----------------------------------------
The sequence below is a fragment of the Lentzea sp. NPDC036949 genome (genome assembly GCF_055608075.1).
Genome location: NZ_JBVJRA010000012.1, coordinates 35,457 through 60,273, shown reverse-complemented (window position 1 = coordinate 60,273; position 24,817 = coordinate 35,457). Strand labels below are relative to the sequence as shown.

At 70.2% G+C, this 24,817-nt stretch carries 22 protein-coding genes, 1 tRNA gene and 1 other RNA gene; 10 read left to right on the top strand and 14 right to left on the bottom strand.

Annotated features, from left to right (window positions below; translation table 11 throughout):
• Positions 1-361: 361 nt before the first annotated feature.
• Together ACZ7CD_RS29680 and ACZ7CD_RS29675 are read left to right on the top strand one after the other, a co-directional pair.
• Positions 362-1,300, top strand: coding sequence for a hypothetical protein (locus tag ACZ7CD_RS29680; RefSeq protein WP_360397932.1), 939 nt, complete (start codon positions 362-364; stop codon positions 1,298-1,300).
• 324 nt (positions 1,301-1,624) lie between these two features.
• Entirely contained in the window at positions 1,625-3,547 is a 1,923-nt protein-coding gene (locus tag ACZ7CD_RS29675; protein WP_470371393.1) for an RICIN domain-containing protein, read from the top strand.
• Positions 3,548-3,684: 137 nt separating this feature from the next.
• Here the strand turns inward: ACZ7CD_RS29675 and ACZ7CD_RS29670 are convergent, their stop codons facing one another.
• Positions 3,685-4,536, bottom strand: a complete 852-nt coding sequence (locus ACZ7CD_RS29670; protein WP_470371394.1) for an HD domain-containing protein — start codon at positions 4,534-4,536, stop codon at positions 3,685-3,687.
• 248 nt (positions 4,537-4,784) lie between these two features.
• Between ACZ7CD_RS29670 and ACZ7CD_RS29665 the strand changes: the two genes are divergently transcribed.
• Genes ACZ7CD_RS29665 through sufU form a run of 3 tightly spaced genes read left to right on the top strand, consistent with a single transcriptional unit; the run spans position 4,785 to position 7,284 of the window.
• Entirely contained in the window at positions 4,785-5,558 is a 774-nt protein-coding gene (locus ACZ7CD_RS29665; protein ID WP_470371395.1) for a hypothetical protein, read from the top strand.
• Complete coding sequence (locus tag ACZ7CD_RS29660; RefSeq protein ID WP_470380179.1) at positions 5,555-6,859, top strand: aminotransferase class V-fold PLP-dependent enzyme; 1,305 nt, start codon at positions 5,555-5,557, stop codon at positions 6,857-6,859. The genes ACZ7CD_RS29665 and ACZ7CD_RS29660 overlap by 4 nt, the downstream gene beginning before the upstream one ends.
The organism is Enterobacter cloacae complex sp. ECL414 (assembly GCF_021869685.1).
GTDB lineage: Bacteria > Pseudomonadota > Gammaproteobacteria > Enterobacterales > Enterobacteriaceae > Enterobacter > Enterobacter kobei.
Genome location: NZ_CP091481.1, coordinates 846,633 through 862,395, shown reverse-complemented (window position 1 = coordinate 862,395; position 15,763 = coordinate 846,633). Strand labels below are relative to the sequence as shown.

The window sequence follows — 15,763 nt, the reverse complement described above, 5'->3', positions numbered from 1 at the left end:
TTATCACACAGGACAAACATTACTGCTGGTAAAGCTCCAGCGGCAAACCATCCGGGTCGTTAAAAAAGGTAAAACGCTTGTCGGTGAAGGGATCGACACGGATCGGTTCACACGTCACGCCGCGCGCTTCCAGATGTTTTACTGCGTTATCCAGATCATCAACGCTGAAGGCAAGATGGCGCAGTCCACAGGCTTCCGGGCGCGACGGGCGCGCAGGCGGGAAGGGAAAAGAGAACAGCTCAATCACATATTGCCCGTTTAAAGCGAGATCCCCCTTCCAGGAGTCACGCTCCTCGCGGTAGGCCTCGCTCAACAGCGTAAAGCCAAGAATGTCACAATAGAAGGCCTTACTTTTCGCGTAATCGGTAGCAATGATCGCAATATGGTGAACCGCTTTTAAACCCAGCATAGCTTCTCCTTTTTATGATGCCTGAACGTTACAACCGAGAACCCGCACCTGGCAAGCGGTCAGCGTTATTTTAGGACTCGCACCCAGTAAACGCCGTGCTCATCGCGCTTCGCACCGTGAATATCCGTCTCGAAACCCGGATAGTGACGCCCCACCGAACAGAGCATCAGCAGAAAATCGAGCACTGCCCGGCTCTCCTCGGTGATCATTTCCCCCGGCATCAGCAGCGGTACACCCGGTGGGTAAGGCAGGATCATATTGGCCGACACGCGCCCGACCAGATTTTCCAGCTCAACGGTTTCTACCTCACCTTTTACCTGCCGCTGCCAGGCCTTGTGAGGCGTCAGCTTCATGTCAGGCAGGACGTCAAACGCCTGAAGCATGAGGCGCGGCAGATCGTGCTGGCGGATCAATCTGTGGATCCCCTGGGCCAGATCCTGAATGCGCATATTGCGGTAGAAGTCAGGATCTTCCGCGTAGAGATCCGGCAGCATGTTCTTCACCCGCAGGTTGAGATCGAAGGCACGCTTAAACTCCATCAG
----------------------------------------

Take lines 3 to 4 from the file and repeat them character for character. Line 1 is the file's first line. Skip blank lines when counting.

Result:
At 70.2% G+C, this 24,817-nt stretch carries 22 protein-coding genes, 1 tRNA gene and 1 other RNA gene; 10 read left to right on the top strand and 14 right to left on the bottom strand.

Annotated features, from left to right (window positions below; translation table 11 throughout):